NNIW45 - Nutrition Immunity And Infectious Diseases In Children

Editor(s): K. Tontisirin and R. Suskind. vol. 45


The Malnourished Child an Overview

Author(s): R.M. Suskind, L. Lewinter-Suskind, K.K. Murthy, D. Suskind, D. Suskind, D. Liu

Global Burden of Malnutrition and Infection in Childhood

Author(s): K. Tontisirin, L. Bhattacharjee

Malnutrition and infection play a major role in causing the preventable deaths anddisabilities that occur in much of the developing world, especially among young children.

Nutrition, Immunity, and Infectious Diseases in Infants and Children

Author(s): G.T. Keusch

In 1959, Scrimshaw et al. published a landmark review of the interactions of nutritionand infection, including a critical evaluation of the vast literature from both animaland human studies (1).

A Review of the Immune System Methodology tor Evaluating the Impact of Nutrition on Its Function

Author(s): R.U. Sorensen, B. Butler, L.E. Leiva

Clinical immunology has undergone impressive changes over the past decades, significantlyincreasing our ability to recognize immunologic abnormalities and permittingbetter diagnoses and treatment of many immunologic abnormalities.

The Molecular and Immunologic Evaluation of Nutritionally At-Risk Hosts

Author(s): J. Powell, S.H. Yoshida, J. Van de Water, M.E. Gershwin

Without proper nutrition, the immune system would be deprived of the componentsand mechanisms that are needed to generate an effective immune response. Some immunologicvariables are often used as measures of the status of the immune systemand its responsiveness to antigenic challenges, including leukocyte number and mobility,oxidant balance, protein activity, antibody production, and interleukin release.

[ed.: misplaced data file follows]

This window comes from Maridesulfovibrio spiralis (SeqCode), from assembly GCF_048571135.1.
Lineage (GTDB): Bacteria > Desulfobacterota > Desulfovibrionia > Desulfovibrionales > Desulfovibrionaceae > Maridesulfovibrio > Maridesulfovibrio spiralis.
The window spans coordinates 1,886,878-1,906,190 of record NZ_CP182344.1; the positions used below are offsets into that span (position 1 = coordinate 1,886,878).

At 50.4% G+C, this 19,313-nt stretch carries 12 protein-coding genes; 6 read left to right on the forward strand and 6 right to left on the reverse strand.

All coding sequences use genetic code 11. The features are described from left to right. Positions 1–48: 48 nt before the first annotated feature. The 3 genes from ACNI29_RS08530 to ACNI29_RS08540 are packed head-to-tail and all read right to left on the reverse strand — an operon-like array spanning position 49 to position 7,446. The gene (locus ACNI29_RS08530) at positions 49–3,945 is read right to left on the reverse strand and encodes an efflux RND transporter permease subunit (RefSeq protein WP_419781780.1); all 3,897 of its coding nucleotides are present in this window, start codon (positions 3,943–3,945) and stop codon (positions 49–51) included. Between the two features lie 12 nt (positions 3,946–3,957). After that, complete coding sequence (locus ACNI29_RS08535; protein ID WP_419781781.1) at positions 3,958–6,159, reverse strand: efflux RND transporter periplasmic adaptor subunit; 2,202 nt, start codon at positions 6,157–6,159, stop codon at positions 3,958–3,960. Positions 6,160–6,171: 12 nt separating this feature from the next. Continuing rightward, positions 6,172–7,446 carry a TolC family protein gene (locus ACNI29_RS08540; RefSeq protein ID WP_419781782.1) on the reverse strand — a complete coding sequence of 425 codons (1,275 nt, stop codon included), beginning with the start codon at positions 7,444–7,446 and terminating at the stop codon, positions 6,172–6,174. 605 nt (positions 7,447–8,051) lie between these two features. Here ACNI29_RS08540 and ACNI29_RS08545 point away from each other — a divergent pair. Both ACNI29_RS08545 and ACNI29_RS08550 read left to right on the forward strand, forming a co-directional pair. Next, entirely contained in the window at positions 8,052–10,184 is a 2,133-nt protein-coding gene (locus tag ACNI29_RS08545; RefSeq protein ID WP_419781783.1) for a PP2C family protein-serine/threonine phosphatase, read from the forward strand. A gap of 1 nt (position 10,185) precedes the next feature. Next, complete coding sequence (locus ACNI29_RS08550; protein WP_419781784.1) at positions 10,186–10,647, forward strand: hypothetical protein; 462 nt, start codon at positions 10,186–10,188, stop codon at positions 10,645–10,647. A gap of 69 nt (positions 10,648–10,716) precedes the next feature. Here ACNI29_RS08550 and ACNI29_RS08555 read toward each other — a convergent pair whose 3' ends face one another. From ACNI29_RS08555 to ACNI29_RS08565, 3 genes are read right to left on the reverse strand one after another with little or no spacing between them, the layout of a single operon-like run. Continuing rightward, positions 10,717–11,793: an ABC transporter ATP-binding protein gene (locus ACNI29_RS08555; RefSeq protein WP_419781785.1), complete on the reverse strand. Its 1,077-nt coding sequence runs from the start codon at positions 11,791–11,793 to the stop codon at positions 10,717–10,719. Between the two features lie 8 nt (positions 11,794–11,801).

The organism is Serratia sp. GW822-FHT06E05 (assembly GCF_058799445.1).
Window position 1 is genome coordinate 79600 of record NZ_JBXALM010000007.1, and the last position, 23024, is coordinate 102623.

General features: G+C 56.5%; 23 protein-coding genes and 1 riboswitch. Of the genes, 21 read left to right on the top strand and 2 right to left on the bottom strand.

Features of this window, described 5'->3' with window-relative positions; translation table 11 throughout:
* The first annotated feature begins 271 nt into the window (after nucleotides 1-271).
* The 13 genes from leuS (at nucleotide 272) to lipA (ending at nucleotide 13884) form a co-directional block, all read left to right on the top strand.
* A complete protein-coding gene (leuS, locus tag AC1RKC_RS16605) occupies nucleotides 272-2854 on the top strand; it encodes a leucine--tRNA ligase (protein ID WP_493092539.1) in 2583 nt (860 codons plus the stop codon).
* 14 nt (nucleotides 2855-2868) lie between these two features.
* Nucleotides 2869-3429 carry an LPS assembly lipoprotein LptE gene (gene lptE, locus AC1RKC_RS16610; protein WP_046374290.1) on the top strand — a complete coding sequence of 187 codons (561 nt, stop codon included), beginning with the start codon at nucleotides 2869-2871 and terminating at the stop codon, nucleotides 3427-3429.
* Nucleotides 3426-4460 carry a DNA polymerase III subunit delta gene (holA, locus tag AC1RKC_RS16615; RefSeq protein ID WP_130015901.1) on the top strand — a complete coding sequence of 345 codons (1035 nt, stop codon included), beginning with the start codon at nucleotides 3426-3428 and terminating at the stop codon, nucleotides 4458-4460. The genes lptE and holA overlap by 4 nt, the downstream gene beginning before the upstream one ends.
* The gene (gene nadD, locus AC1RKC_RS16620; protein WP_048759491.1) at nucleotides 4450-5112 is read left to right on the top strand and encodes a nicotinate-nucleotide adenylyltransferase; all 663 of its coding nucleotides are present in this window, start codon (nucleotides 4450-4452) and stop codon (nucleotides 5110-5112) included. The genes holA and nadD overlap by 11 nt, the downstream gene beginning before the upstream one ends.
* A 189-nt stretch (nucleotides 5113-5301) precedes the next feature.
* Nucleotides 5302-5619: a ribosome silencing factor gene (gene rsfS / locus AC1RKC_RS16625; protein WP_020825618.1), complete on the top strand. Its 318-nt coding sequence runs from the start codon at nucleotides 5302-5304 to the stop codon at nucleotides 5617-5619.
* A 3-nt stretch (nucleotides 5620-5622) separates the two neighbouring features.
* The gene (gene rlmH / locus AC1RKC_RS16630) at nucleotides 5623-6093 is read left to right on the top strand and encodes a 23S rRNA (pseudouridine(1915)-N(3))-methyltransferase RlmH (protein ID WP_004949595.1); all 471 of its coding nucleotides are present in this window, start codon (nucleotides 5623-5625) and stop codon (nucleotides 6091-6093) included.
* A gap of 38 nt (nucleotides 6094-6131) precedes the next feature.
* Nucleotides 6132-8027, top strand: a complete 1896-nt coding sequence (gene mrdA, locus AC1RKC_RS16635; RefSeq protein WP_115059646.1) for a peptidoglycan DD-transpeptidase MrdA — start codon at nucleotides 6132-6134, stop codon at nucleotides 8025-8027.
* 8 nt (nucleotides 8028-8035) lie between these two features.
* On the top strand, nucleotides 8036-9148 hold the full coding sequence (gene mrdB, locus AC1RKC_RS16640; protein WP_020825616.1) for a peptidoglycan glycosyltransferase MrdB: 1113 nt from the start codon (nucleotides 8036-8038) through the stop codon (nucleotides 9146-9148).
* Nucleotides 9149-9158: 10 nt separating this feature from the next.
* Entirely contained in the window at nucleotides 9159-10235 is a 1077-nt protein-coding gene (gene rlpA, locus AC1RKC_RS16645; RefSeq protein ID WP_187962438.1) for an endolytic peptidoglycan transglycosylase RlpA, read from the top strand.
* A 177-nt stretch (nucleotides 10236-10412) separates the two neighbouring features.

The Effect of Protein-Energy Malnutrition on Immune Competence

Author(s): B. Woodward

The most common relationship between protein-energy malnutrition and infection isthe synergism expressed in the concept of the malnutrition-infection cycle.

Low Birthweight Infants, Infection, and Immunity

Author(s): A. Ashworth

In this chapter, I will examine whether infants of low birthweight (LBW) are moresusceptible to infection and to death from infection, than infants of adequate birthweight(ABW), and briefly compare their immunocompetence.